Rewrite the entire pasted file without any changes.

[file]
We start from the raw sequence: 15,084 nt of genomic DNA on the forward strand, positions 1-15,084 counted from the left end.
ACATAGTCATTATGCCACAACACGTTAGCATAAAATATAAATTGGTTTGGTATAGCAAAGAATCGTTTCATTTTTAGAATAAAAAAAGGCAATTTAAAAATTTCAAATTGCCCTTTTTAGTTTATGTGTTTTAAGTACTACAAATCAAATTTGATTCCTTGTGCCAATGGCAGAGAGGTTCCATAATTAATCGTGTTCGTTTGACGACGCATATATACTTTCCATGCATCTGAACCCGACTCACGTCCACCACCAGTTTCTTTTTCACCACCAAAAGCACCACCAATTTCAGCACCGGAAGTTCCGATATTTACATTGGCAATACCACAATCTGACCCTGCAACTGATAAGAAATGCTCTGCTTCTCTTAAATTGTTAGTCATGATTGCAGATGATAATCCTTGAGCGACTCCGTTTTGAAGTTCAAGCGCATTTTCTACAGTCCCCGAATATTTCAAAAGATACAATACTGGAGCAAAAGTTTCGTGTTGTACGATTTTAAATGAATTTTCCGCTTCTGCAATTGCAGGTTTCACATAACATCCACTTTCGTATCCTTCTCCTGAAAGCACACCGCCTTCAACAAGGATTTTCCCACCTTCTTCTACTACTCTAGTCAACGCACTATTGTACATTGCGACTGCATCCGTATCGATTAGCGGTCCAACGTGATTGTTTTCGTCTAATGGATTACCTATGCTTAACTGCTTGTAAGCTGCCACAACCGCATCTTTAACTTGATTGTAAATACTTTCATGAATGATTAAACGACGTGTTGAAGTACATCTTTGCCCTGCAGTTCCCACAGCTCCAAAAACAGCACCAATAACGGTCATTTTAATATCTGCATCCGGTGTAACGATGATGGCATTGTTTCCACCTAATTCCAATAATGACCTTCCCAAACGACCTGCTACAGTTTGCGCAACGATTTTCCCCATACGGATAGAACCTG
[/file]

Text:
We start from the raw sequence: 15,084 nt of genomic DNA on the forward strand, positions 1-15,084 counted from the left end.
ACATAGTCATTATGCCACAACACGTTAGCATAAAATATAAATTGGTTTGGTATAGCAAAGAATCGTTTCATTTTTAGAATAAAAAAAGGCAATTTAAAAATTTCAAATTGCCCTTTTTAGTTTATGTGTTTTAAGTACTACAAATCAAATTTGATTCCTTGTGCCAATGGCAGAGAGGTTCCATAATTAATCGTGTTCGTTTGACGACGCATATATACTTTCCATGCATCTGAACCCGACTCACGTCCACCACCAGTTTCTTTTTCACCACCAAAAGCACCACCAATTTCAGCACCGGAAGTTCCGATATTTACATTGGCAATACCACAATCTGACCCTGCAACTGATAAGAAATGCTCTGCTTCTCTTAAATTGTTAGTCATGATTGCAGATGATAATCCTTGAGCGACTCCGTTTTGAAGTTCAAGCGCATTTTCTACAGTCCCCGAATATTTCAAAAGATACAATACTGGAGCAAAAGTTTCGTGTTGTACGATTTTAAATGAATTTTCCGCTTCTGCAATTGCAGGTTTCACATAACATCCACTTTCGTATCCTTCTCCTGAAAGCACACCGCCTTCAACAAGGATTTTCCCACCTTCTTCTACTACTCTAGTCAACGCACTATTGTACATTGCGACTGCATCCGTATCGATTAGCGGTCCAACGTGATTGTTTTCGTCTAATGGATTACCTATGCTTAACTGCTTGTAAGCTGCCACAACCGCATCTTTAACTTGATTGTAAATACTTTCATGAATGATTAAACGACGTGTTGAAGTACATCTTTGCCCTGCAGTTCCCACAGCTCCAAAAACAGCACCAATAACGGTCATTTTAATATCTGCATCCGGTGTAACGATGATGGCATTGTTTCCACCTAATTCCAATAATGACCTTCCCAAACGACCTGCTACAGTTTGCGCAACGATTTTCCCCATACGGATAGAACCTG